Although we are approaching the Avenue from the dark, walking towards brightness, there is a distinction that we may put into words by saying that we actually walking in toto through light towards an ultimate brightness which also is – to some extent felt, to some extent seen – as surrounding, as environment of the “closed” space of the avenue. In this sense the closure of the space of the avenue is in actual fact not really given: it is obviously a temporary one. The destination of the walk is located at the upper part of the bottom half, but at the same time it is “stretched”, reaching with the opening to the sky beyond. With this it suggests also the openness of the walk itself – the destination not being fixed. This is supported by the “light from within” which acts as accompanying unfolding: an extension. In the park, on the other hand, the focus is moved from the visual to the special centre, the light at the suggested destination being externalised, remaining without strong meaning. It is only a small opening, else the trees providing a kind of border, a fortification wall that encapsulates the bright space which is limited: more like a field rather than suggesting a path. Looking at the “dominant tree” makes the same suggestion: not in a hostile way, perhaps even on the contrary “protecting” it provides paradoxically a shade, naturally the upper parts of the branches showing the bright colours, suggesting underneath a place for rest rather than a space for exploration. This suggests also that the genuine naturalness is replaced by some artificial, “given” order: But now it is not given in its own terms, but “designed”, “set”, not left open to be explored. With this the playfulness and even the thought of playfulness disappeared, the complement missing – also in the colour.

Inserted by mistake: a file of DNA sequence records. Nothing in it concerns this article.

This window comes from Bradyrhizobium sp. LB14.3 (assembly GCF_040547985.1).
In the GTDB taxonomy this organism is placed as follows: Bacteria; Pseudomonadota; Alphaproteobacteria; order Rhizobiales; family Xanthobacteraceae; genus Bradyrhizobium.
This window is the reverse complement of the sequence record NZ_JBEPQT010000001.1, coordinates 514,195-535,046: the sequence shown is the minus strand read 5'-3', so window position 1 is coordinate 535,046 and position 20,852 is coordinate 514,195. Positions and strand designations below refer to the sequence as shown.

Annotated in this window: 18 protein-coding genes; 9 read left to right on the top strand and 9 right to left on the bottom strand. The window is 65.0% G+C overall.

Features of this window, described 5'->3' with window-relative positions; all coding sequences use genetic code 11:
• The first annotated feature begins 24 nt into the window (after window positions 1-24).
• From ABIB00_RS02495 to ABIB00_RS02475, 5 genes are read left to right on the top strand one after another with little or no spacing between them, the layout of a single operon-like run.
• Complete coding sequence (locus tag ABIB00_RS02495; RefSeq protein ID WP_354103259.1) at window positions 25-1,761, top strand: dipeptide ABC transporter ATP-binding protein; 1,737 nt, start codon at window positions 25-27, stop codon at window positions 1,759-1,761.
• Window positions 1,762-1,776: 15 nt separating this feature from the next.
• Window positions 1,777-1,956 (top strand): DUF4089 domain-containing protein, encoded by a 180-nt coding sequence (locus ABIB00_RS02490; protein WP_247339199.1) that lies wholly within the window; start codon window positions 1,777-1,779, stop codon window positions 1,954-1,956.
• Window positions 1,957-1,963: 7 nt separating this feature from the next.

Perhaps it is good that we are able to forget – languages, and how strange they can be at times, allowing us to speak in one language, give words – and deeds – one meaning.